Bikes and parks have long been a source of summertime fun for kids—and one dedicated group of Cambridge volunteers wants to make sure books are an equally important part of that equation. The Cambridge Book Bike, which launched in 2014, brings new, free books to children throughout the city during the summer months. Book Bike coordinators invite kids of all ages to area parks, where they can work on craft projects, listen to stories read by librarians and other volunteers and leaf through new favorites they then get to take home.
The current program is a joint initiative of the Agenda for Children, the Center for Families and the Cambridge Public Library. But it was originally the brainchild of one local school librarian, Liz Phipps Soeiro of the Cambridgeport School.
After Phipps Soeiro read a book to her elementary school students about a Colombian man named Luis Soriano who created a traveling library—a “biblioburro”—on the back of a pair of donkeys, she realized a similar program would work here in Cambridge. “What an enchanting way to instill a love of reading,” she says. “I wanted to do something similar for my own community.” With some help from friends and funding from local organizations, she built a set of shelves for a bike and launched the program in Greene-Rose Heritage Park.
Since then, the program has added a second bike and expanded to include visits to Hoyt Field, Danehy Park, Gold Star Mothers Park and Russell Field, reaching hundreds of children each summer. In most parks, the bike’s visits are coordinated in a partnership with the Cambridge Summer Food Program, which provides free lunches to the city’s children and families.
“When dreaming of the book bike, our hope was to share the joy of books and reading with children outside of a school environment,” Phipps Soeiro explains. “Many students are only exposed to books and reading in a prescribed and didactic way, but we know that when children have choice and quality books to choose from, that is where the magic happens.”
The Book Bike provides “such a fun atmosphere,” adds Michelle Godfrey, director of the Center for Families at the Cambridge Department of Human Services Programs. “It’s magic when all those kids see the rider arrive.” In addition to handing out free books, the events feature volunteer readers who share up to five books a session, an area set aside for children who want to read quietly and one or more art activities, usually related to the theme of the books being read.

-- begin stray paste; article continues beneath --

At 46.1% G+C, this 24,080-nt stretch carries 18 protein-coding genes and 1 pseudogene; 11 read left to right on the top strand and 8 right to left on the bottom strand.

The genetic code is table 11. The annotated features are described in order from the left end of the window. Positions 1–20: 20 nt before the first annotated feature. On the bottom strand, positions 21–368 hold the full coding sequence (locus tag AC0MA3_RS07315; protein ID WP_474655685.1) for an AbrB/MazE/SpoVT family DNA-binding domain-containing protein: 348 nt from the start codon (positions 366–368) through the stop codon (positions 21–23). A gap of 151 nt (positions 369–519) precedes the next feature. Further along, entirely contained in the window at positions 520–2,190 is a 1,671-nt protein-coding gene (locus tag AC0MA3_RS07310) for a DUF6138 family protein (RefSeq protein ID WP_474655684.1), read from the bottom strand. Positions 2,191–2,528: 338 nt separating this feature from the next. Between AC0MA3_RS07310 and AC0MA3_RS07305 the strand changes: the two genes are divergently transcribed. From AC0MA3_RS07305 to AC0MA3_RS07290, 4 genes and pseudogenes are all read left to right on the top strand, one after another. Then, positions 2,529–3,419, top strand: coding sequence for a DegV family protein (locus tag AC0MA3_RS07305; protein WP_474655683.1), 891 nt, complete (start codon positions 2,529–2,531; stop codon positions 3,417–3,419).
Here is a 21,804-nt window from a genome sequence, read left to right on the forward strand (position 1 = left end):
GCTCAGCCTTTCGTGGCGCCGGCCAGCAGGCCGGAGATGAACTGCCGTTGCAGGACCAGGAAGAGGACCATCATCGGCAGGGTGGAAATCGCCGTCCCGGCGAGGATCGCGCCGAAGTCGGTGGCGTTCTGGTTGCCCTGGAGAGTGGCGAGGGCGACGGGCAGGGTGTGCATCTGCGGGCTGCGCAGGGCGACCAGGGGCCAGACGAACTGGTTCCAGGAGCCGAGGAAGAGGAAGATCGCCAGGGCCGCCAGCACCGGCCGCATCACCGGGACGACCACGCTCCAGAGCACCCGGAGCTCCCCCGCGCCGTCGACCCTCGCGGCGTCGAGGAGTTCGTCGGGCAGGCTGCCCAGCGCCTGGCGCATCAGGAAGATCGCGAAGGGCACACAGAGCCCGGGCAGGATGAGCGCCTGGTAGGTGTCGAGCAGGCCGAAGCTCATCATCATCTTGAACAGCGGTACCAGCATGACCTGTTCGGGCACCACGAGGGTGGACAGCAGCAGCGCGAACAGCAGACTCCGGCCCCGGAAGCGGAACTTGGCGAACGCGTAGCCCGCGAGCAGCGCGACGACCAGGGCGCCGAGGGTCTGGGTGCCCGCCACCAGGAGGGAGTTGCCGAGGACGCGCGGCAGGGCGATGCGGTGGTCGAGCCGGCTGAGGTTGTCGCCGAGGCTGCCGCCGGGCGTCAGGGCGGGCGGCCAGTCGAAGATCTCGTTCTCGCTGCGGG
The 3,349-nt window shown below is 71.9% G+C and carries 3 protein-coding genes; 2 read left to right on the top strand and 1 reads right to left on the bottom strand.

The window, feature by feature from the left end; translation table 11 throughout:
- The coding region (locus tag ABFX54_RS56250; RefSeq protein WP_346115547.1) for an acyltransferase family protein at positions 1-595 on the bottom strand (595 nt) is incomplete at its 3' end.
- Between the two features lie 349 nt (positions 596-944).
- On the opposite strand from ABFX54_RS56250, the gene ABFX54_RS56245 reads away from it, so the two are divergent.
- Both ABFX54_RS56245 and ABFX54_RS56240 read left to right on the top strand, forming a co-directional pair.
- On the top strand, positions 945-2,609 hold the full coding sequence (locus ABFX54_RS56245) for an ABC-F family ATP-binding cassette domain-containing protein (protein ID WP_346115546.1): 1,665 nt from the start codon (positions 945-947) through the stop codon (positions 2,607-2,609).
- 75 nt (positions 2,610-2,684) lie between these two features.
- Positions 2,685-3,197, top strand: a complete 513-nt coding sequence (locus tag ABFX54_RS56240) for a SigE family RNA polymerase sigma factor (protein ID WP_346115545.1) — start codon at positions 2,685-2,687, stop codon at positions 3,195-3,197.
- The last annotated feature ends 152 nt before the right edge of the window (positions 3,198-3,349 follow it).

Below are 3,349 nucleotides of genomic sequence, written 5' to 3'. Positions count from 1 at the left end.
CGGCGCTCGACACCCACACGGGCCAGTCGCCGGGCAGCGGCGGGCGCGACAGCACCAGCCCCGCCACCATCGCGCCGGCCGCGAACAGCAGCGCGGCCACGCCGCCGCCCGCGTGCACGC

The Book Bike synchronizes its park visits with the Summer Food Program, but its services are available to every kid in the city, not only those who get free lunches during the school year. In addition to the books, activities and meals provided by these groups, Godfrey says that the staff is a wealth of information on resources throughout the city. If a parent has concerns about, for example, childcare options, Book Bike volunteers can point him or her in the right direction.
The books themselves are carefully selected by a committee of nine, who spend hours poring over options to find books that accurately reflect the Cambridge community. That means tracking down titles written in languages other than English—it also means finding books that are interesting and enticing to the children who visit the parks.
“We’re putting literature in the hands of young kids, and we hope that we have some influence on the summer slide and that we get kids reading more,” Godfrey says. The “slide” she’s referring to is a well-documented trend where many students—especially those already struggling in school—slide backwards in reading, math and other skills during the summer months. Recreational reading is one way that kids can avoid falling behind over the summer. And although there are plenty of reading options at Book Bike events, Godfrey says that the focus is not on giving kids summer homework. Instead, the idea is to let children pick their own books, “giving kids books they actually want to read, not always what their parents think is the most important.”
A number of people have offered to donate used books to the program, but Phipps Soeiro says that, from the beginning, she wanted to give out new books, not lend books or hand out used donations. “Lots of kids have no books, so owning your own book is really important,” Godfrey explains. Having an unused book to call their own is a unique experience for some of the children who visit the Book Bike.
“I think it’s more than just giving out books, more than just giving out free lunches,” says Godfrey. “It’s really meeting families where they are.”